Sunday, January 28, 2007

Byrd Chides Bush For "Bring 'Em On" And Makes Vietnam Comparison

Robert Byrd (D-WV), who has been in the U.S. Senate since 1959, making him the longest-serving member in that body's history, blasted George W. Bush for his macho posturing early in the Iraq war and said "the similarities were obvious" between Iraq and Vietnam before the war was even started.

"The similarities were obvious," said Byrd. "In opposing the Iraq war resolution, which I did, I and others expressed concern that the Iraq resolution was another Gulf of Tonkin resolution and could well lead to another Vietnam."

Here's more from Byrd on the Senate floor last week:
To many Americans, the word 'Vietnam' has become a painful remainder of a bloody quagmire of a never-ending war without an exit strategy. Certainly, Vietnam is a reminder of failed leadership and two destroyed Presidencies. Like the Johnson and Nixon administrations during the Vietnam era, when their war policies were attacked, the Bush administration wraps itself in the American flag and often engages in tactics of impugning not only the integrity but the patriotism of its critics.

"President Bush has even said those who compared Iraq to Vietnam send the wrong message to our troops. Such a comparison, he suggests, harms our troops.

"I continue to be alarmed that the war in Iraq shows all the signs of degenerating into an equally calamitous debacle as Vietnam. And that is the point. The war in Vietnam lasted more than 10 years. It took more than 58,000 American lives. That long, painful war could have been avoided. Thousands of American lives could have been saved. The blood of thousands of American sons and daughters could have been saved. It need not have been spilled. That is why references to Vietnam are being made when talking about the war in Iraq.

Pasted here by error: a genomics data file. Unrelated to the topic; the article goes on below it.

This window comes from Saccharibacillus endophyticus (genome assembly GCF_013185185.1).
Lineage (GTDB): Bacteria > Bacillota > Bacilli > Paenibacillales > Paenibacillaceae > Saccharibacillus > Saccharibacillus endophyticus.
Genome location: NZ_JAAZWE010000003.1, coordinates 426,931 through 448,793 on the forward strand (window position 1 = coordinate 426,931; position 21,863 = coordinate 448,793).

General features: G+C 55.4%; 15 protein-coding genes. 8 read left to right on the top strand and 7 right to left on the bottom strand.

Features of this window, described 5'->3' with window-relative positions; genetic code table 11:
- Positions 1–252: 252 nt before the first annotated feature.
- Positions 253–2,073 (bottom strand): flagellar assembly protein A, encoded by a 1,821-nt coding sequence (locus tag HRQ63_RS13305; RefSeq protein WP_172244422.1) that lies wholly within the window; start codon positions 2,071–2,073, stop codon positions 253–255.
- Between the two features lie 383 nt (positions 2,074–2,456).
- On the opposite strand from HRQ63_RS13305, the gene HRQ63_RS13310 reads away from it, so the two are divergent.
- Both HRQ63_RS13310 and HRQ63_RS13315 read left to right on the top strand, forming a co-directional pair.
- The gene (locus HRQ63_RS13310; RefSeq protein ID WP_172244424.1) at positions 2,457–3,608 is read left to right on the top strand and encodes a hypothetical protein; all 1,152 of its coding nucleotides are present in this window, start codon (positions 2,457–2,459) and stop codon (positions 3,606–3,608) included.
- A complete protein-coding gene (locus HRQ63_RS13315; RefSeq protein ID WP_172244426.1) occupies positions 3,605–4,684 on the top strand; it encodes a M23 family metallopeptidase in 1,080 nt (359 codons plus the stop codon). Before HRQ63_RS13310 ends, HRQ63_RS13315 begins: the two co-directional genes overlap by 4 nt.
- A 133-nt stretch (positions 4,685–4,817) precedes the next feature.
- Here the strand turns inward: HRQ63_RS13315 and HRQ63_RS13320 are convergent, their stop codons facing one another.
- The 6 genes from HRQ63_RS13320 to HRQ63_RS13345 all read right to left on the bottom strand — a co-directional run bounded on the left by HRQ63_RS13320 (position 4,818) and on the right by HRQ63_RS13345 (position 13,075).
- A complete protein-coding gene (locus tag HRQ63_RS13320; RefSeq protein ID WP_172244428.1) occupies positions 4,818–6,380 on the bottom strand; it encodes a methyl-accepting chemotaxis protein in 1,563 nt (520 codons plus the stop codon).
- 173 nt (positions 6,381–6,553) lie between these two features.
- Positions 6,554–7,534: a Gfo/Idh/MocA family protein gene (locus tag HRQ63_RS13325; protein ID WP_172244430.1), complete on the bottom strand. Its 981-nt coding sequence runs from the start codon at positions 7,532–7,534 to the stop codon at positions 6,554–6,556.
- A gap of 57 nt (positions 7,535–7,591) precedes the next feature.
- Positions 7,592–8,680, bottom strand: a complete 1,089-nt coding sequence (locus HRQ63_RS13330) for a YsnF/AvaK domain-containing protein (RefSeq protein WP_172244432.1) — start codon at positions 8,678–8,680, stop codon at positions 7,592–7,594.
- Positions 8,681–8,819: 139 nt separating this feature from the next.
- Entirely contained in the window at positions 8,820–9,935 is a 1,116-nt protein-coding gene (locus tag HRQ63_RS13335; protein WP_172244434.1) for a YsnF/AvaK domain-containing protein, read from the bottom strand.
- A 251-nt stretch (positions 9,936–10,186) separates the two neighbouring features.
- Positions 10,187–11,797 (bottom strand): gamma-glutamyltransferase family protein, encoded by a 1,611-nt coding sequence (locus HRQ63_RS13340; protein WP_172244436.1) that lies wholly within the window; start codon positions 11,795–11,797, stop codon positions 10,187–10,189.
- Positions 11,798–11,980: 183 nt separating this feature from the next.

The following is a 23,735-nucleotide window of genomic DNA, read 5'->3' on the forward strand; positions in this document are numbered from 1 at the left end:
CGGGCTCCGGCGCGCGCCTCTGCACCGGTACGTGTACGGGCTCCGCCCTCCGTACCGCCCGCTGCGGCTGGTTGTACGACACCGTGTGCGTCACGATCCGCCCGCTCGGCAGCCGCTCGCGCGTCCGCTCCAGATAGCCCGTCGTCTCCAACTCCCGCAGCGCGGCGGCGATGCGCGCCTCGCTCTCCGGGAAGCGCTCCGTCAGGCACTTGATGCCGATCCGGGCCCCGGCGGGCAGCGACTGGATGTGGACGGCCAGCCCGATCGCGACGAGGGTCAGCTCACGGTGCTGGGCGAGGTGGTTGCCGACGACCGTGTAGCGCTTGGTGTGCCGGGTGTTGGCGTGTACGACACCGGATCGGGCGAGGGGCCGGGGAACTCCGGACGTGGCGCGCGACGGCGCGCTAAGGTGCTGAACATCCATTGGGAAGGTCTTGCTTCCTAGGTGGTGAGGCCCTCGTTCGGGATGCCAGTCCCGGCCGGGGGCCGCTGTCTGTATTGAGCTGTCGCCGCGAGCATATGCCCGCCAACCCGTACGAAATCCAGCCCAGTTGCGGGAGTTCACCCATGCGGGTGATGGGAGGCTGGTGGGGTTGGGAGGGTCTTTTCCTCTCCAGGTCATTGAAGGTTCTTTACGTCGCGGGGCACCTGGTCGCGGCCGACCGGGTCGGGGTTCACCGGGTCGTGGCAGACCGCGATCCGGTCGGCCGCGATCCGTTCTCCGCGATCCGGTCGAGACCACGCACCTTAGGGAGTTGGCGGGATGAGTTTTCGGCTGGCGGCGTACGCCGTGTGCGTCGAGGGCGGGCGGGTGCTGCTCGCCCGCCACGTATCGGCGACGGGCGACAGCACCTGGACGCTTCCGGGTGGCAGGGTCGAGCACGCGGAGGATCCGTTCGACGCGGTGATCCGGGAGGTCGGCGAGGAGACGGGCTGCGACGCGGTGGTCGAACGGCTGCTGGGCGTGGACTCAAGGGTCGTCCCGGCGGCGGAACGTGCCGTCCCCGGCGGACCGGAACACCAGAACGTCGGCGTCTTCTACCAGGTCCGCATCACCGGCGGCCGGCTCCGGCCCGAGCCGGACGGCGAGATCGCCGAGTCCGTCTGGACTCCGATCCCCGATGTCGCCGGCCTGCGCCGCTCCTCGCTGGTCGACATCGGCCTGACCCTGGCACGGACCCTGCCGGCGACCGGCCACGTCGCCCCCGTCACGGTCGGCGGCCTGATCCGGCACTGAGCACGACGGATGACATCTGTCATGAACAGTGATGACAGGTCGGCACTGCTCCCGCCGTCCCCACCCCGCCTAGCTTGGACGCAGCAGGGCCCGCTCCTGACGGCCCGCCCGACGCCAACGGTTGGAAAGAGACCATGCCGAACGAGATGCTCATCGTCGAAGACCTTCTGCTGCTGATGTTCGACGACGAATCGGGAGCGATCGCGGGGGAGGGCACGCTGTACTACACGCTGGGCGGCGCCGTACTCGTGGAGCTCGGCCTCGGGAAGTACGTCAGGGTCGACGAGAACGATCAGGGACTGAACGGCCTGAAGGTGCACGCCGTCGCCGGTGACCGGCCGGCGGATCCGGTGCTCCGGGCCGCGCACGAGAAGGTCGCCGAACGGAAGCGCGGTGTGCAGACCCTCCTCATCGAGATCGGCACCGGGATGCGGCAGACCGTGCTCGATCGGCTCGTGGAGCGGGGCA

"I make the comparison because I am furious, absolutely furious, that this Government, after the bitter and bloody experience of Vietnam, has failed to heed the lessons of Vietnam."
Byrd also ripped Bush for foolishly challenging the insurgents and further endangering our troops by saying "bring 'em on" in 2003 in response to the emerging insurgency.
"Bring them on, bring them on, President Bush chided the Iraqis and terrorists on July 2, 2003. Do you remember that? I do. He said 'bring 'em on.' In the time since he made that statement 'bring 'em on,' we, the American people, have lost more than 2,800 troops in that war.

"Yes, 'bring 'em on.' 'Bring 'em on.' And so they brought them on. We have lost more than 2,800 troops in that war. As of today, 3,062 -- get that -- 3,062 Americans in total have been killed in Iraq. And for what? And for what, I ask? As of today, 3,062 Americans in total have been killed in that war.
"It is time now for Congress to put its foot down and stand up for the Constitution," said Byrd in ending his speech. "Our Nation did not ask to be put into another Vietnam. Let us not deceive ourselves that we are somehow immune to another Cambodia. Let us stop a reckless, costly war in Iran or Syria before it begins by restoring the checks and balances that our Founders so carefully designed."